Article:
Monday, February 19, 2007

Money and Competence - continued

In the previous post, I argued that there are two levels of competence that matter for your SMB consulting practice:

"Level Two" is your area of High Competency

"Level Three" is your area of Low or No Competency

Did you ever watch Gilligan's Island reruns? The Professor was my favorite character. He knew every language and everything about anything remotely related to "science." Physics, botony, geology, electronics, aviation. He knew everything.

You're not the Professor of Computers.

You're just not.

Too many consultants in our business take on every job they can. They grab the ones where they're not competent just as quickly as the one where they are competent.

No one expects you to know everything. It's perfectly okay to call in an "expert" when you need one.

At the Microsoft Launch event last week, a local consultant came up to my table and said almost exactly these words: "Sometimes we get in over our heads right away on a job. It would be nice to have someone to call on. . . ."

Huh? You just walked up to my table and told me that you're incompetent and take on jobs you can't handle. Why do you do that?

Why do you do that?

Then he proceeded to ask me if I'd heard about these streams of data that are in all files, where Microsoft can hide data and run programs on your computer, and send information about your licensing without any possible way to detect it.

He was lucky the table was too wide for me to reach over and slap him.



If you're going to be in this business, take it seriously. Learn what your computer does and does not do. NEVER be the person who puts on an aluminum foil hat and stands over the computer with two sticks, telling the client that everyone has problems with this.

Never use lines line "Microsoft knows this is a problem. Everyone has this problem. There's nothing we can do about it." I've never found that line to be true. I've found that I needed to do more research. I needed to invest time and money to come up to speed.

For all the crap Microsoft gets about being proprietary, their technology is about the most "open" you could ask for.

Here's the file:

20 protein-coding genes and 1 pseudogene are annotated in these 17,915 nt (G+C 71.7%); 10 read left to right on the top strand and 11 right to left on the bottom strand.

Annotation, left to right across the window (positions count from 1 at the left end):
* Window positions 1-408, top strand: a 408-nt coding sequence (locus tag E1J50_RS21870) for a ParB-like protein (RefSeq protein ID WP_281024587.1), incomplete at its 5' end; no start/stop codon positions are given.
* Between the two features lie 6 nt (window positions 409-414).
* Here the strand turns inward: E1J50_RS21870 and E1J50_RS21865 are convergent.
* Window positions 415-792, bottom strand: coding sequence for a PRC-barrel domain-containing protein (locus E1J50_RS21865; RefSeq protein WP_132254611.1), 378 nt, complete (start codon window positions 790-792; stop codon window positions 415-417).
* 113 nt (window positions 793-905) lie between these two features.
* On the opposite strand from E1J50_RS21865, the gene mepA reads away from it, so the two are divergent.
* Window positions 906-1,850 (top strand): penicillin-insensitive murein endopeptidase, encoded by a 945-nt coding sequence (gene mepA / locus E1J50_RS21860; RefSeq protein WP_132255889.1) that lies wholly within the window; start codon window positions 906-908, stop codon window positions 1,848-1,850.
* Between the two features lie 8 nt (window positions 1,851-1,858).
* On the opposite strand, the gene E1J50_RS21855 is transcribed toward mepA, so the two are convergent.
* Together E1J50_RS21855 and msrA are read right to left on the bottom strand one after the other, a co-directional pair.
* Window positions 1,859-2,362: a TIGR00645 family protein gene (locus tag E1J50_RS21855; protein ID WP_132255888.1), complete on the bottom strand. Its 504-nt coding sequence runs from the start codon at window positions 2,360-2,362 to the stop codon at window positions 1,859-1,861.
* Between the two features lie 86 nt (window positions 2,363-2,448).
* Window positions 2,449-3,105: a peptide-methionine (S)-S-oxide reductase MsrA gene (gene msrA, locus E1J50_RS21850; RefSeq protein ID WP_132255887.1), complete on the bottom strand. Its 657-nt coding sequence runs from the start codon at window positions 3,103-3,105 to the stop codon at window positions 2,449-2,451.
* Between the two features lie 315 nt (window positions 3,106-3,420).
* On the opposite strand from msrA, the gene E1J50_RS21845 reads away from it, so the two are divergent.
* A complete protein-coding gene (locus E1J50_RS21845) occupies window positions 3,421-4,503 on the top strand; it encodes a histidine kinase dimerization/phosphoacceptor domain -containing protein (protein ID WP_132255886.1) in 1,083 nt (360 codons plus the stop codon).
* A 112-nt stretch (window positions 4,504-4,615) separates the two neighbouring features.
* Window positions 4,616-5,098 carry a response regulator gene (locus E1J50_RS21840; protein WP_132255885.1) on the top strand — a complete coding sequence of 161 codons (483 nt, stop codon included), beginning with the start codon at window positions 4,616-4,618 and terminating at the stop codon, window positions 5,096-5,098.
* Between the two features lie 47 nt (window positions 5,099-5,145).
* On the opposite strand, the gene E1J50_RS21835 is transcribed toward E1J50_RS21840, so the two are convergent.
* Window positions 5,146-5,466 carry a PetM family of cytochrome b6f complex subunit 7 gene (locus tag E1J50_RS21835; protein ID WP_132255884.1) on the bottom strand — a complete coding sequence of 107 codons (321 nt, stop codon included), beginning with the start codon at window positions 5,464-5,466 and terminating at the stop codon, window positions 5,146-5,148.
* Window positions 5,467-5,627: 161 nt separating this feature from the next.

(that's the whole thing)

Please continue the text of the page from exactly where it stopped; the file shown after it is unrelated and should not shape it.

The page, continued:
You want to learn about every level of every file transaction at every ethernet layer? It's online. For free. And indexed. With blogs and usergroups and cross references. And the broader community, outside of Microsoft, has even more resources.

Go educate yourself!

When you know something cold -- absolutely master the knowledge -- you can solve lots of problems very quickly. You can clean up after the incompetent technician who billed the client for 16 hours and didn't solve the problem. You can be a real hero.

But real heros have super powers. That doesn't come from some drivel you heard and repeated about "secret files." Your super powers come from your ability know everything about every aspect of some technology.

How do files move into and out of Exchange? What is a protocol?

How can I solve this problem without making every user a domain administrator?

< /end diatribe >

We all start out incompetent.

But once we decide we want to do something for a living, we have an obligation to educate ourselves and take it seriously.

Please go read the post on Money and Competence. Do the inventory. Define very precisely where you have your core competency. Feel good that you can do those chores and make money hand over fist. Live in that space. Work in that space. Be supremely competent in the things you do. And be successful.

But also be very honest about "the next level" of tasks. There are some things you do, but you don't do well, or you don't master. Figure out how to increase your competency in these areas. Move up. Master a new technology -- gain a new super power -- and add that to your core competencies. Make even more money and have even more success.

Please Note: You cannot simply DO the thing you wish to add to your core competencies. You need to learn it and master it and DO IT RIGHT.

It hurts all of us when incompetent technicians take on tasks they can't handle. Clients become suspicious. They view our profession as one step above used car salesmen. On some days, not above.

One of the hardest things I face when I try to get business owners to go along with the managed services model is the belief that you can trust you computers to a consultant. Overwhelmingly, these people think computers are difficult and networks are troublesome. Something's always going wrong. Something's always broken. It seems like every week some time bomb goes off because of an improperly configured component.

These people have never seen how smooth and trouble-free a network can be. Because they've either done it all themselves or they've relied on incompetent or marginally-competent technicians.

There is no better example of a moving target than keeping up with technology.

If you're going to be in this business, the group of things in which you have low or no competency will continue to grow. Forever. You need to make self-education and self-improvement a regular part of what you do in your job.

And if you still rely on bullsh*t stories about secret files, just make sure there's a wide table between you and a competent technician.

1 comment:

  1. Anonymous2:27 PM

    Hi Karl,

    I have to totally agree. I have had "consultants", and I use that term losely with these types of folks, ask for my help when they get over their head. I have thought exactly what you said, WTF! Why are you taking on jobs you don't have a clue how to handle professionally?

    The other side of the coin that I see is older technicians that hate (and yes they have told me they hate MS)Microsoft and everything they do. How can anyone hate such a large part of their world?

    Boggles the mind.....

    Dave Jordan


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